Standard Singing

The singer part of me in this singer/songwriter body loves to sing standard tunes from the Great American Songbook.  These classics are some of America’s most popular songs of the 20th century, principally created for Broadway, musical theatre, and Hollywood musical films.  When I used to compete in an a cappella quartet and travel around the country singing barbershop tunes (that had those perfect 7th chords in them) we often picked standard tunes, with sentimental lyrics.  I love them.


The songwriter geek part of me analyzes that the semantic layout in these songs is more important than poetic structure in the definitions of these standard lyrical song types, so the SLTs (sentimental lyric types as they’re called) are characterized by the sentential shapes of their overall narrative trajectories. While poetic meter, rhyme scheme, and exact line length contribute significantly to the sentential quality of particular lyrics and to the word-music interactions in those songs, these three elements of poetic structure do not factor into the essential definitions of the SLTs because they are highly variable within each type.  Sorry I can’t help it… this stuff interests me even if I don’t get it right myself, hahahaa!  Bottom line:  lyrics matter.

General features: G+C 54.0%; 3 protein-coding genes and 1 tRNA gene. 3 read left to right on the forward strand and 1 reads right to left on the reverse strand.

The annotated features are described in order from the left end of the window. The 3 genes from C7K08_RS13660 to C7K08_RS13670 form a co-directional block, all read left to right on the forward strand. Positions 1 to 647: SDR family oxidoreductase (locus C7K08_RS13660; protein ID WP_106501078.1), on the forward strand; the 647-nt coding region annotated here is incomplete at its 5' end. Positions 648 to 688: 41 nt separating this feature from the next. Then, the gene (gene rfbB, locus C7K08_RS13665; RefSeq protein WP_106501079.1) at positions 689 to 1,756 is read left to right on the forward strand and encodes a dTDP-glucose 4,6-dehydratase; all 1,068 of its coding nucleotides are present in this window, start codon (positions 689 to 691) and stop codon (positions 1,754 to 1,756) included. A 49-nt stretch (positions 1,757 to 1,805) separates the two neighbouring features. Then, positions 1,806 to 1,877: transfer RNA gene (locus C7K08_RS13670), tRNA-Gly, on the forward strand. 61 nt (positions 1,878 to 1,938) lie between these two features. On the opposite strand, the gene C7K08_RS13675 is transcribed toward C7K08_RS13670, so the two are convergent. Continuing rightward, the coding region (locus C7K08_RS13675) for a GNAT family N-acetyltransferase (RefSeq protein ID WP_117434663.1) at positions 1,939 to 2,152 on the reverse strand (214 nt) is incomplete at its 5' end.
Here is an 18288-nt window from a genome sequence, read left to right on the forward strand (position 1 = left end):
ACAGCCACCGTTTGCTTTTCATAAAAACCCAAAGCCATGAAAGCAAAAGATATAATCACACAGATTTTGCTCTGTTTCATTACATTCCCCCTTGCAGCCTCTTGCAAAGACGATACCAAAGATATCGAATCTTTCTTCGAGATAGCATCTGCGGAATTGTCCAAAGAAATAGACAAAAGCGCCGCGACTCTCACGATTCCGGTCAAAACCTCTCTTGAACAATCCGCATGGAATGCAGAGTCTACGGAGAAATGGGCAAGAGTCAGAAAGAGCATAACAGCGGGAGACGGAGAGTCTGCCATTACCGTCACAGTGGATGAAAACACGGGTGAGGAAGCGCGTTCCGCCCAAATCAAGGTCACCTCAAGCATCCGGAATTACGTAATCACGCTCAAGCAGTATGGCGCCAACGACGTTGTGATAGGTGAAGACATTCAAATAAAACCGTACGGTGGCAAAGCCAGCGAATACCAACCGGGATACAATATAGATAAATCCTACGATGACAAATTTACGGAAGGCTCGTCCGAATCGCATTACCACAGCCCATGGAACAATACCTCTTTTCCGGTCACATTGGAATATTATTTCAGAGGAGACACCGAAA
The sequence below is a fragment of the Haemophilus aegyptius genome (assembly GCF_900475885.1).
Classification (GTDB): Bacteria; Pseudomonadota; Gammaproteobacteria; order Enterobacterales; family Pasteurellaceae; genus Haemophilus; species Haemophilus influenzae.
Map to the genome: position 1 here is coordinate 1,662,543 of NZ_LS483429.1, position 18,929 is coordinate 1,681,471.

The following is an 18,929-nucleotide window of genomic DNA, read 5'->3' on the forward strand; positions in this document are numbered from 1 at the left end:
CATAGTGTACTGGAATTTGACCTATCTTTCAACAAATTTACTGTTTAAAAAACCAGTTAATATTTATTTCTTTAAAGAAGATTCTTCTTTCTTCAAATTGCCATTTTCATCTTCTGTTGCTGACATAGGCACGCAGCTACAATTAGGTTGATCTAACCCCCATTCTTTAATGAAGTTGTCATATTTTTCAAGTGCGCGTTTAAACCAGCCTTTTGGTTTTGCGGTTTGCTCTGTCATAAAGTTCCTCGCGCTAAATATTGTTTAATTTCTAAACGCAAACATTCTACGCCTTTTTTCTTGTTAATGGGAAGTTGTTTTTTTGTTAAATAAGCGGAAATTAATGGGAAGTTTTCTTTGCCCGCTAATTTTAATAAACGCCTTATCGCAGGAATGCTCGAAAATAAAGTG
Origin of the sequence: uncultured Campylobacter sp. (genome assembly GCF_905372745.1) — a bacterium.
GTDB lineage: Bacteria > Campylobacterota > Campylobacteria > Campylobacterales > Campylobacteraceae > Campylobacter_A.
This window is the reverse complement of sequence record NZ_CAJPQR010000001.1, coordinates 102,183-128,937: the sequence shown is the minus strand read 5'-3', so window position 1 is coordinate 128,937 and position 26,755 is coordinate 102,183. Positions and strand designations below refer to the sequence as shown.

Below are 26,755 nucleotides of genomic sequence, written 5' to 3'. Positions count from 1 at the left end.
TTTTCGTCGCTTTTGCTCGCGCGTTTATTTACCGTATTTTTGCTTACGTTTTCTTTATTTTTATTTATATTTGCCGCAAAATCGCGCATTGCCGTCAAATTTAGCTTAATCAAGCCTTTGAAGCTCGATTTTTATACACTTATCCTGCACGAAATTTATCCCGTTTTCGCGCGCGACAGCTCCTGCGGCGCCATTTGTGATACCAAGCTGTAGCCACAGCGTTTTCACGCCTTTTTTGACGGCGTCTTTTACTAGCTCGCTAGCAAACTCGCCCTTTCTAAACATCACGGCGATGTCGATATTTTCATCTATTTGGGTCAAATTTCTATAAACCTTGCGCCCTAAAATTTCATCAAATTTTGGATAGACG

Here’s an old tune called How Deep Is The Ocean


Recorded at  in Ridgefield, CT with the owner Patrick Nimmo, who in my opinion, has a sublime voice!  Just me and him in a booth.  Well, not at the same time.  We used a backing track for this in an effort to save some doe ray me, and we tracked separately.  Let me know what you think.  Eventually, we’ll have a collection of our very favorite standard tunes!

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Original tunes, enjoy!